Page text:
Sunday, January 13, 2013

July in January

by Drew Martin
I recently watched two of Miranda July's films, Me You and Everyone We Know (2005), and The Future (2011). The great thing about her movies is that she comes to cinema as a performance and video artist, and has a sensibility in these films that you do not find elsewhere. In The Future, July plays a character who cheats on, and leaves her boyfriend. She moves in with an older man and his young daughter. An extra-large t-shirt (possibly a nightie she slept in with her boyfriend or one of his shirts) crawls across Los Angeles to find her, like a cat seeking displaced owners. It represents the shelter cat the young couple was supposed to adopt before it was euthanized, and her boyfriend. She crawls inside the shirt and performs a slow, mesmerizing dance, like she is intoxicated by its scent. Her faceless, armless body expresses her emotions. It is a fascinating scene and it ties back into her initial plan, to do 30 dances in 30 days and post them online. None of her performances pan out, not even after holing up in her apartment in order to concentrate on the dances. This scene yields a brilliant dance, which is born not out of determination but from the emotional experiences of her relationships. She dances alone. We witness it unnoticed, and then her lover interrupts the scene. The end of the dance is the end of their relationship, and she returns to her boyfriend. The Future, as with Me You and Everyone We Know is full of unique scenes and great lines. My favorite from The Future is a comment July makes to her boyfriend when contemplating her looks:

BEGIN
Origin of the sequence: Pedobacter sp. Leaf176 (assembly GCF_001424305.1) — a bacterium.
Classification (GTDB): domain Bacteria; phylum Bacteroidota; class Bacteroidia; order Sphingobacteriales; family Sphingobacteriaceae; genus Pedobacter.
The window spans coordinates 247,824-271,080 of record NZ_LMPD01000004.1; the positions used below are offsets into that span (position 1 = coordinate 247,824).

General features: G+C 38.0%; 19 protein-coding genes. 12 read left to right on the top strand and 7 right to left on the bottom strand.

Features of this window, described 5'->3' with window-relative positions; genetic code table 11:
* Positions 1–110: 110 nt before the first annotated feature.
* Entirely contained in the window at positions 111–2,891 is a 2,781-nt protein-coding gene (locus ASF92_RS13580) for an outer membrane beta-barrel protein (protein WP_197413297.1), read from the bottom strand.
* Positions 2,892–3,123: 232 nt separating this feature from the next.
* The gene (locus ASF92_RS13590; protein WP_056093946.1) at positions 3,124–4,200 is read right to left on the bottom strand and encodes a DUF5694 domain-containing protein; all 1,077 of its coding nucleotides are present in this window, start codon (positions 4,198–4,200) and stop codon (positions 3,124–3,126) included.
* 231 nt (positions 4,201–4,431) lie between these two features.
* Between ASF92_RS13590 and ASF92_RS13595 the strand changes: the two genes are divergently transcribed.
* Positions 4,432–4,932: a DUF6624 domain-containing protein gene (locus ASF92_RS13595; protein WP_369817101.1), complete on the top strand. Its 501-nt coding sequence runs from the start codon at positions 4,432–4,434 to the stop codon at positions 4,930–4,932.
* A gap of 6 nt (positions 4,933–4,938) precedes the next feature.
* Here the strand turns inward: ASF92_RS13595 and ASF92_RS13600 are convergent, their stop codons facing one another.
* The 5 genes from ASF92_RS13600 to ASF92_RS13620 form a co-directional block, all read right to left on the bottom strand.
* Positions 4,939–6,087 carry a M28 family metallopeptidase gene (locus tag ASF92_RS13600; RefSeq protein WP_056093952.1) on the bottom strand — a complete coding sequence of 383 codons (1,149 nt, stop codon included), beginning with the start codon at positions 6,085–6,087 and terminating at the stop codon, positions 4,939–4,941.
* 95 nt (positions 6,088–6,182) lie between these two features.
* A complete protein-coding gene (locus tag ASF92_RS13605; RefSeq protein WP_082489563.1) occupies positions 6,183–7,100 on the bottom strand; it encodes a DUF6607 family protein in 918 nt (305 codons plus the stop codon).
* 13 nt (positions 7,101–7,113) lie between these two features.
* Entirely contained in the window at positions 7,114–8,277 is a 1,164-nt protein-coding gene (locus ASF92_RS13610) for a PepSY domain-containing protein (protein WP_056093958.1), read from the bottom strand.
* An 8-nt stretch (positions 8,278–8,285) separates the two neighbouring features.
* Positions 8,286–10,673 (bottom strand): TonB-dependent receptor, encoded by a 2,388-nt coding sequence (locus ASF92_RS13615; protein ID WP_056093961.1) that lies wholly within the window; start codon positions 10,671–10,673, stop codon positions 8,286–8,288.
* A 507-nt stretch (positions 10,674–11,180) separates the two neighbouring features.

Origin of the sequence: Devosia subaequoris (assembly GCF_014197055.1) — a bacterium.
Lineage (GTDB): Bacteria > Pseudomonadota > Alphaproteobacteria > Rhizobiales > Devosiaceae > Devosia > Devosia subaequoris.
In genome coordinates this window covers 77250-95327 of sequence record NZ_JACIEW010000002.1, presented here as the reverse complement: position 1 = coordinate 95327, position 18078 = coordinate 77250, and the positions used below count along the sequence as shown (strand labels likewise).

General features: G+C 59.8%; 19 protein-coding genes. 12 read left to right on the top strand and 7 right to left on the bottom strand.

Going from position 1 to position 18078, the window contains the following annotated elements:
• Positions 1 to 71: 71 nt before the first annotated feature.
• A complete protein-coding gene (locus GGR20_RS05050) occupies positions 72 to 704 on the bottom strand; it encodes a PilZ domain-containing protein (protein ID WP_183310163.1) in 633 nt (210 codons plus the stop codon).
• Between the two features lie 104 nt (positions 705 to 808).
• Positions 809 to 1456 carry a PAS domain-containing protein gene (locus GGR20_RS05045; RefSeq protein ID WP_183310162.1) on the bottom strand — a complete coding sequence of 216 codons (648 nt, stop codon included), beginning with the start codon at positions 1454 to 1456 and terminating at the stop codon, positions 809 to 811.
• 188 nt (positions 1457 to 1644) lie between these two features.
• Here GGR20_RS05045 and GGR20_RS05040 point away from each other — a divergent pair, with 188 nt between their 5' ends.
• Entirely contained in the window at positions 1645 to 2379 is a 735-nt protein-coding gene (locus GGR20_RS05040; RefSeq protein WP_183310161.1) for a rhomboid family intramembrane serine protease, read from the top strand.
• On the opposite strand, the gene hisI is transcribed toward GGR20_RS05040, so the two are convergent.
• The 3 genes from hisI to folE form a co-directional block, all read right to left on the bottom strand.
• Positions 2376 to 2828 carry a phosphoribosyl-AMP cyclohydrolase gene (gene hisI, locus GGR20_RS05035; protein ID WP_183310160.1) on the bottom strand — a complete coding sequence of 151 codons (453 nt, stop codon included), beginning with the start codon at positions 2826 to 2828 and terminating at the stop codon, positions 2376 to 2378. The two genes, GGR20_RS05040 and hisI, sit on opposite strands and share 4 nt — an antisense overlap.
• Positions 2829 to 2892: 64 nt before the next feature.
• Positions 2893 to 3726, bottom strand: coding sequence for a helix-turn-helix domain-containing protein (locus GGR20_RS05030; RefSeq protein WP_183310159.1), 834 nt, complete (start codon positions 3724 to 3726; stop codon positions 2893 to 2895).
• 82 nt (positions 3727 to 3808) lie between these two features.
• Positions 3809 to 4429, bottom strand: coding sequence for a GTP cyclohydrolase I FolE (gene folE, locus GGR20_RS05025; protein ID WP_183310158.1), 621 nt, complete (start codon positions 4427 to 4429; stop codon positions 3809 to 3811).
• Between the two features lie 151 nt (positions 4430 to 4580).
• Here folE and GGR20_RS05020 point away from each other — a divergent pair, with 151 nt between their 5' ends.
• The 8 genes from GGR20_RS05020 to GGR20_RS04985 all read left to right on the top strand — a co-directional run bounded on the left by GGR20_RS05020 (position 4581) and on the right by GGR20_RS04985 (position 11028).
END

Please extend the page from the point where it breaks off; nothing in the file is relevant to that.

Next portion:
I wish I was just one notch prettier. I'm right on the edge, you know? Where it's up to each person to decide for themselves. I have to make my case with each new person.